Suppose rocket traveler Amelia has a clock made on Earth. She flies to and back from a planet 12 light-years away (as measured from rest with respect to Earth) from Earth at a speed of 0.6c. Every year she sends a signal to Earth. How many signals does Earth receive by the time she gets back?
f = f'*[sqrt((1-u/c)/(1+u/c))]
(relativistic Doppler shift)
L = Lo*sqrt(1-u^2/c^2)
(relativistic length contraction)
The Attempt at a Solution
The distance to the planet for Amelia is shorter than 12 light-years. It is 9.6 light-years. So she takes 16 years (as she measures them) to get there and 16 to get back.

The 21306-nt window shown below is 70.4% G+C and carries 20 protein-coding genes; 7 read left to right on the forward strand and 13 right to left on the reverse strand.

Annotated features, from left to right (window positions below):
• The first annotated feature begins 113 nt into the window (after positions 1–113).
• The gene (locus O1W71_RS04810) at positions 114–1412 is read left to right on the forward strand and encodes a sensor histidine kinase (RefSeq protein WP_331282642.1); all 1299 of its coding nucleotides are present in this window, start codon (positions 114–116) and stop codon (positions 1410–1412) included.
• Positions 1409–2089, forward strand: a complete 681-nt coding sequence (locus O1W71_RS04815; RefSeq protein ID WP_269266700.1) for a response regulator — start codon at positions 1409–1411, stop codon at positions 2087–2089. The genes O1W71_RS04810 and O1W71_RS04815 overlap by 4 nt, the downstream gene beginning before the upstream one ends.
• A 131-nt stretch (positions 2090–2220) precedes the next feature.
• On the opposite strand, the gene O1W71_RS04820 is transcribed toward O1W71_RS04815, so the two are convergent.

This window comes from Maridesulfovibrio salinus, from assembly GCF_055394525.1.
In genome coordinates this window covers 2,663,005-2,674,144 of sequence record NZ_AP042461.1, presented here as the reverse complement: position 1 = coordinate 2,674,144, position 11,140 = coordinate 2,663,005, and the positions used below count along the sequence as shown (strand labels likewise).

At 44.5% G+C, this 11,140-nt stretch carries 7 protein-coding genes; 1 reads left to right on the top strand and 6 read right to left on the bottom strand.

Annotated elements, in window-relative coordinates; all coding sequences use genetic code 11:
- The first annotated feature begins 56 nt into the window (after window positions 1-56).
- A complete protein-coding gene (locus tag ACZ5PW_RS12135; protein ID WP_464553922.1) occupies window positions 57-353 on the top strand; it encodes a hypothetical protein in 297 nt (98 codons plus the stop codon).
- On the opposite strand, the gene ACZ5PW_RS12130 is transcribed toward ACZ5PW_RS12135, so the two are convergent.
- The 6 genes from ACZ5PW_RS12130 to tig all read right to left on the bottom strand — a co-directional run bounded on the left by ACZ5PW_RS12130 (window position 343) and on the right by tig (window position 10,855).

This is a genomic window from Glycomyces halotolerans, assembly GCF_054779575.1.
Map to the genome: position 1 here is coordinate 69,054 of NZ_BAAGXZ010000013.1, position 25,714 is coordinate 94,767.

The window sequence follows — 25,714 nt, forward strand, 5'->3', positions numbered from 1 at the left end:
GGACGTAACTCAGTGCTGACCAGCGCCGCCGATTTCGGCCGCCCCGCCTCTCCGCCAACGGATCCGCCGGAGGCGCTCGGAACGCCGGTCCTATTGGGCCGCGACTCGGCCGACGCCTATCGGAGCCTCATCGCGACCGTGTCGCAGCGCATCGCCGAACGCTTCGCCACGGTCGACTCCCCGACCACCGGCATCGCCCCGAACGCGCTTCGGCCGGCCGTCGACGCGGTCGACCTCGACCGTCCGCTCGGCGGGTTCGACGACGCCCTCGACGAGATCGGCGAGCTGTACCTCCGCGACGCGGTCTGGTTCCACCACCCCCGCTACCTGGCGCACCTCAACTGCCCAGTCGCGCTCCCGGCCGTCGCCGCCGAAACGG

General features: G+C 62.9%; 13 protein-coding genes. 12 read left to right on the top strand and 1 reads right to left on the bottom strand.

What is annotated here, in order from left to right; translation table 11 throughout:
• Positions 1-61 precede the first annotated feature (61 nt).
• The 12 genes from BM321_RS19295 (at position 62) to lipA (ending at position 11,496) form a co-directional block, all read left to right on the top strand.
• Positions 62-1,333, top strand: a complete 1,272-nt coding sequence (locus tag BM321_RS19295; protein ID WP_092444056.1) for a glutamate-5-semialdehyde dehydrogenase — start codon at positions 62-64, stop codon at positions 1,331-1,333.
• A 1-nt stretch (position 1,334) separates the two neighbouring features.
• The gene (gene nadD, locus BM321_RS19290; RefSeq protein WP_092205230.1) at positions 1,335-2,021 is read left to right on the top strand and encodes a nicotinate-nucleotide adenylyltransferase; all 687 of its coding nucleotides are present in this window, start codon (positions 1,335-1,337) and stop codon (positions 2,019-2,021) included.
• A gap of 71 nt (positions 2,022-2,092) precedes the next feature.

On the way there, by the relativistic Doppler equation I know that Earth receives her signals at a rate of 0.5 signals every Amelia-year, and on her way back Earth receives her signals at a rate of 2 signals every Amelia-year.
There are 16 Amelia-years in the trip to the planet, and 16 in the trip from the planet. So the total number of signals is
16*0.5 + 16*2 = 8 + 32 = 40.
But that is wrong, because it should be 32 signals, if she sent one every year, since her trip lasted 32 years to her.
How am I doing this wrong?